The iconic Ferris wheel, views of the beach and memories associated with amusement parks at the Jersey Shore are what some brides are seeking for their wedding day, according to Stephanie Berge, who coordinates Memoreys, the special occasion arm of Morey’s Piers.

“We’re not cookie cutter weddings by any means,” Berge said. “I have so many girls come in and say they want something different.”

Morey’s offers six locations for brides to host weddings. In Ocean Oasis waterpark, which has a Caribbean resort feel, weddings are held after the park closes and usually follow the tropical theme. At Joe’s Fish Company rooftop, guests get a classic view of the Wildwood beach and the amusement park. The Rendezvous Beach Pavilion at Mariner’s Landing accommodates the largest weddings, and is right on the beach, with the Ferris wheel as a backdrop.

Smaller weddings can be held at the penthouse suite of the Pan American hotel, which Berge said accommodates about 80 guests. The suite takes up the entire sixth floor of the hotel, and features a balcony with a view of the ocean.

Other couples prefer the smaller poolside receptions at the Port Royal hotel.

Another attraction of a Memoreys wedding is the price, she said.

A wedding at the Pavilion averages about $60 a head – substantially less than the average ballroom venue, according to Berge.

However, the penthouse runs higher – about $10,000 in the height of summer – because it is still rented out weekly as a hotel suite.

Berge said most of the weddings Morey’s sees are destination weddings where the bride and groom spend the entire weekend with their guests, and often the rehearsal dinner, ceremony and reception are held at different attractions.

Berge said she tries to coordinate with local businesses for the supplementary items. For instance, Laura’s Fudge made the favors for the Hiltons’ wedding, and Mums the Word florist on Pacific Avenue has supplied flowers for others.

Ryan and Colleen Morey of Lower Township operate RHM Photography, which specializes in weddings and engagements. They started about 12 years ago, and recently opened a studio in Wildwood Crest. They just shot a wedding on the beach in the Crest Aug. 16.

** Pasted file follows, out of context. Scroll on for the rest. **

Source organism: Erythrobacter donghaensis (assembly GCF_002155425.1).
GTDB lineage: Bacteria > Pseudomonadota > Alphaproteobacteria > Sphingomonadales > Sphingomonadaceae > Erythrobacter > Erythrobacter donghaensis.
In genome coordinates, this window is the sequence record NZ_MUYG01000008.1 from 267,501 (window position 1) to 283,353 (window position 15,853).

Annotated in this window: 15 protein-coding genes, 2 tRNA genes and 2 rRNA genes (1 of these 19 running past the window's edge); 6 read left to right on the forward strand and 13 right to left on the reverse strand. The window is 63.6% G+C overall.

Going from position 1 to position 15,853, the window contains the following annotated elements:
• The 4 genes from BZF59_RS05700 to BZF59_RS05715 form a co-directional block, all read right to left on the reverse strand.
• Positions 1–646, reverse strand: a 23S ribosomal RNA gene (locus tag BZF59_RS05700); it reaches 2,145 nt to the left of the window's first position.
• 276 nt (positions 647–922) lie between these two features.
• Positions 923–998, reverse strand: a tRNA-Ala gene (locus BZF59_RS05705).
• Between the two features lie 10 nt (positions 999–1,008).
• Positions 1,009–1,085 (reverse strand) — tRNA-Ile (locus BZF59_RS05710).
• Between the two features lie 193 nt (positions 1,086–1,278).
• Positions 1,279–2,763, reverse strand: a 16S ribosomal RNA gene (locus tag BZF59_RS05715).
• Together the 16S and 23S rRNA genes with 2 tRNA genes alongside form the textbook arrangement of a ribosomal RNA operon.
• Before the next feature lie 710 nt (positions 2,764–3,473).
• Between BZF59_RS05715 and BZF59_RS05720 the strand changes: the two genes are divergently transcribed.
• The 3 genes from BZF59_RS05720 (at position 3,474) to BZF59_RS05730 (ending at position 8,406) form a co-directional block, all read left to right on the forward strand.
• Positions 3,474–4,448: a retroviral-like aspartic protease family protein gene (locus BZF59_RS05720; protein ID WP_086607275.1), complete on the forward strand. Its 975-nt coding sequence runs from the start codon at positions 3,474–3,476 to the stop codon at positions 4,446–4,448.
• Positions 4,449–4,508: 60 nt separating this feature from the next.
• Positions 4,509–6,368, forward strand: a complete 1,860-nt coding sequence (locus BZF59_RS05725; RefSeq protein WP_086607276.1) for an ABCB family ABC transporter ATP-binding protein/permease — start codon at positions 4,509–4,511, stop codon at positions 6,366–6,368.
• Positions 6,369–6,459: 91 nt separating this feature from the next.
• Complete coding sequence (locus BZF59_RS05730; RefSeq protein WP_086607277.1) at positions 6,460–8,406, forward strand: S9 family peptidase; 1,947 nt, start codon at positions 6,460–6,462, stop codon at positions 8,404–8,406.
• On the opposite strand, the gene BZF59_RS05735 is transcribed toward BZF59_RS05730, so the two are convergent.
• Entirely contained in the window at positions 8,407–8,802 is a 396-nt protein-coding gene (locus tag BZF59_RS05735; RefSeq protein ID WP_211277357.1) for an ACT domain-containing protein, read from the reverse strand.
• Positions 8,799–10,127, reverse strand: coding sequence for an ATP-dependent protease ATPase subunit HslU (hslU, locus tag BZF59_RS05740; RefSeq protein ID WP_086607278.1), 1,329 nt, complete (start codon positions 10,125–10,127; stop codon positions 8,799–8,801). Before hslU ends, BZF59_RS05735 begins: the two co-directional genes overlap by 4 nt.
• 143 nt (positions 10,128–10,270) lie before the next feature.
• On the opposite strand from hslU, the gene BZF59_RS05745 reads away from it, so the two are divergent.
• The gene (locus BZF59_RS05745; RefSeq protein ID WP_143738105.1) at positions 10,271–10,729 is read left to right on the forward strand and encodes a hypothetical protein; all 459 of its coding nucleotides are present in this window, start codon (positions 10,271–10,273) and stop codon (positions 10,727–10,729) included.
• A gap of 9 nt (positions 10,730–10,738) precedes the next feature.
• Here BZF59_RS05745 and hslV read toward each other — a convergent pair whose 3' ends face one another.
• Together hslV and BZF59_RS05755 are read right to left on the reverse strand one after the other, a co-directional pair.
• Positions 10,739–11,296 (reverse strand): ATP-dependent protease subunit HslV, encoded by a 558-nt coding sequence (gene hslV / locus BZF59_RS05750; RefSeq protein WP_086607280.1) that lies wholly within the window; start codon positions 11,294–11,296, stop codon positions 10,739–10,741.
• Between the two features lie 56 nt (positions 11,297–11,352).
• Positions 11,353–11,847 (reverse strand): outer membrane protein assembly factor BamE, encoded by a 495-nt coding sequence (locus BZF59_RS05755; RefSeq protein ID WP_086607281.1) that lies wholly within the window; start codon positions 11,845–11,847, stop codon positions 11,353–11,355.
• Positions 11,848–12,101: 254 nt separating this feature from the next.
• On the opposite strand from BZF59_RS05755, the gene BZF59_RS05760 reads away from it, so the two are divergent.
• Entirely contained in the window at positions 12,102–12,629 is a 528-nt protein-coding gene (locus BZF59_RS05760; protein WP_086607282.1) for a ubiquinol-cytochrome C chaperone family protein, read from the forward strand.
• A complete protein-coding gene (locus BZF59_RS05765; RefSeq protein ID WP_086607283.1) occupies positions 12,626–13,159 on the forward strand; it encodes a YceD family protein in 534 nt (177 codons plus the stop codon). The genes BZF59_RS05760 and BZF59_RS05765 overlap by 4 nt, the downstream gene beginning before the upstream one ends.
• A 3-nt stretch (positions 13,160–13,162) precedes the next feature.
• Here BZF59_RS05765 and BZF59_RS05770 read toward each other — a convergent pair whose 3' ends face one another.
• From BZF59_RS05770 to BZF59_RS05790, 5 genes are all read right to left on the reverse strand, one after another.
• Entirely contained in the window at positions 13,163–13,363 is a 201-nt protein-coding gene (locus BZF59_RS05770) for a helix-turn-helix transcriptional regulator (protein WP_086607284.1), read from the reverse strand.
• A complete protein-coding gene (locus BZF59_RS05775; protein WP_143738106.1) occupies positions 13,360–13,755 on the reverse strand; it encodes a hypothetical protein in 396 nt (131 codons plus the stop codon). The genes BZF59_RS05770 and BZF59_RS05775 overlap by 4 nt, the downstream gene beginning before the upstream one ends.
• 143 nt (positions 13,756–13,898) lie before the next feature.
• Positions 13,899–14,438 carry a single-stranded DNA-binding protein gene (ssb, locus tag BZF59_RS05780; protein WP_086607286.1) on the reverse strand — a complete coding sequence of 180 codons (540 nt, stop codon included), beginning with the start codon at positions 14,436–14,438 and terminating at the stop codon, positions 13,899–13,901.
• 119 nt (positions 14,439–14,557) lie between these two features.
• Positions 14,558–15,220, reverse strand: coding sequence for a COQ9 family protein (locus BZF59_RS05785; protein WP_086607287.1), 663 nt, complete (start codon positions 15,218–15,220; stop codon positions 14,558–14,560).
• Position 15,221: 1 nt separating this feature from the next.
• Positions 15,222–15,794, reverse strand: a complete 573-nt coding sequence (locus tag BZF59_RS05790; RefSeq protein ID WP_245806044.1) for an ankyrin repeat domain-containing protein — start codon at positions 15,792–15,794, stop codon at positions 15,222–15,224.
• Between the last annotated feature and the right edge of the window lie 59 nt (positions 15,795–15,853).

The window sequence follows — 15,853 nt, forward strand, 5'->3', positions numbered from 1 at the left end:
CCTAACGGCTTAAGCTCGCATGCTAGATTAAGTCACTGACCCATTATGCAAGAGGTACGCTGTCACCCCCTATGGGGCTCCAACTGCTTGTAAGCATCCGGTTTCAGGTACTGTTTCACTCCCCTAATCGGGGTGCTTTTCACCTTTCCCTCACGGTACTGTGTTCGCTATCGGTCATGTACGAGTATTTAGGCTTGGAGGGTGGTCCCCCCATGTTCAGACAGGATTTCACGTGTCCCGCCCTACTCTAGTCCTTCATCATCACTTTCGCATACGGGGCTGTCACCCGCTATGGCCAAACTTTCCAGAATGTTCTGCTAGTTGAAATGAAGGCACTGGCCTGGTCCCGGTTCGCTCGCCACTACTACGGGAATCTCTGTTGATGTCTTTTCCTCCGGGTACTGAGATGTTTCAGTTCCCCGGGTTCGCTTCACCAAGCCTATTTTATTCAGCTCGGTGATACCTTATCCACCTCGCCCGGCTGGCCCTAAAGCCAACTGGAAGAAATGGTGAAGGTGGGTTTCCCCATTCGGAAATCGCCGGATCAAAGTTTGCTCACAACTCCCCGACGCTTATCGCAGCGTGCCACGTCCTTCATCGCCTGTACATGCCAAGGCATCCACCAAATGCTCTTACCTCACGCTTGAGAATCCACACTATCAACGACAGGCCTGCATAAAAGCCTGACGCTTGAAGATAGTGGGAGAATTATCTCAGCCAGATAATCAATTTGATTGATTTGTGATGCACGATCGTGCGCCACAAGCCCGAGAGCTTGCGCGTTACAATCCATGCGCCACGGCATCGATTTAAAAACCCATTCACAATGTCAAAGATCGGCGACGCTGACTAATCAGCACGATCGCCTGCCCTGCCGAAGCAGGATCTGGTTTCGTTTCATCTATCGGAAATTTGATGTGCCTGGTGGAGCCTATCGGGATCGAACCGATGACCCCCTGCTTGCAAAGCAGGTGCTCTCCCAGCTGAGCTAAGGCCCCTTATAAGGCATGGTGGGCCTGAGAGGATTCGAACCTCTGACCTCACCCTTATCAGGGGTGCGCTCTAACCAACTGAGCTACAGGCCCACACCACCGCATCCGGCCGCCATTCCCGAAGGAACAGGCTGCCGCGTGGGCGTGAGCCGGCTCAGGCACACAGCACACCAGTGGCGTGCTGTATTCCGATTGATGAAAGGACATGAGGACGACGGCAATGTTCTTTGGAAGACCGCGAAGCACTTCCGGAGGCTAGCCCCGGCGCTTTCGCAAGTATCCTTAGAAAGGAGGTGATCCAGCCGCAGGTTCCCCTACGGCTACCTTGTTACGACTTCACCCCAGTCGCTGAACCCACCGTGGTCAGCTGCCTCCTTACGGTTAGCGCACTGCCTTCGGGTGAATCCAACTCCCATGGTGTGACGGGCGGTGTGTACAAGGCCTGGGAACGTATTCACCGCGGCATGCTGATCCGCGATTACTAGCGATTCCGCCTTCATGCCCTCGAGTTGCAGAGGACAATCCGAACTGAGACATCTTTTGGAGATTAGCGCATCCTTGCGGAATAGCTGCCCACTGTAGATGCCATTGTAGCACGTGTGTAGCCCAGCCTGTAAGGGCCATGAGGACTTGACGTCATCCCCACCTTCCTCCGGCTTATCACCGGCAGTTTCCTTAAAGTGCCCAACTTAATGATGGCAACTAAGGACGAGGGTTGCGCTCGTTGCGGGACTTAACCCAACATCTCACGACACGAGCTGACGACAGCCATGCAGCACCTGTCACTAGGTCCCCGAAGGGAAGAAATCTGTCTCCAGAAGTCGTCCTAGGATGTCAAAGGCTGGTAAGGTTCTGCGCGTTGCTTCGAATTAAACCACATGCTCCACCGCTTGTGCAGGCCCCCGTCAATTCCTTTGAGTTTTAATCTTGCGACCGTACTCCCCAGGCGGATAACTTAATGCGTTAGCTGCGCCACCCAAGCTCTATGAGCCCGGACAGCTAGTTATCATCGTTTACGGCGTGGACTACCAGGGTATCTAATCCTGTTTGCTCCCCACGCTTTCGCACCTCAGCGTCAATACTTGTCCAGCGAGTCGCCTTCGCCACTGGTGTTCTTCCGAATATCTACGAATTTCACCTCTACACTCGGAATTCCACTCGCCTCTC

Last year RHM was voted best in their market on The Knot, an online wedding planning tool.

While the couple shoots many weddings in Cape May, Ryan Morey said the Wildwoods’ popularity as a wedding destination has begun to grow.

“There’s been more than I ever remember,” he said.

“I think it’s a unique destination,” Morey continued. “It’s generally a little more laid-back than some other places, which is a main draw that I can see.”

He also pointed out that the beach, boardwalk and amusement piers provide some interesting photo backdrops for the wedding album.

Photo  courtesy of Memoreys / Krista and Ben Eyer steal a kiss on the carousel during their wedding at Joe’s Fish Company.    Photo courtesy of Memoreys / Krista and Ben Eyer steal a kiss on the carousel during their wedding at Joe’s Fish Company.

Photo  courtesy of Memoreys / Krista and Ben Eyer take a spin on the tilt-a-whirl at Morey’s Surfside Pier after saying “I do.” Photo courtesy of Memoreys /Krista and Ben Eyer take a spin on the tilt-a-whirl at Morey’s Surfside Pier after saying “I do.”

 Photo  by RHM Photography/ John Gigliotti, also known as “Gigi” the boardwalk tram car driver, gives Becky and Brian Hemphill a ride on their wedding day.  Photo by RHM Photography / John Gigliotti, also known as “Gigi” the boardwalk tram car driver, gives Becky and Brian Hemphill a ride on their wedding day.

Related: Free registration for fall "I Do" Bridal Show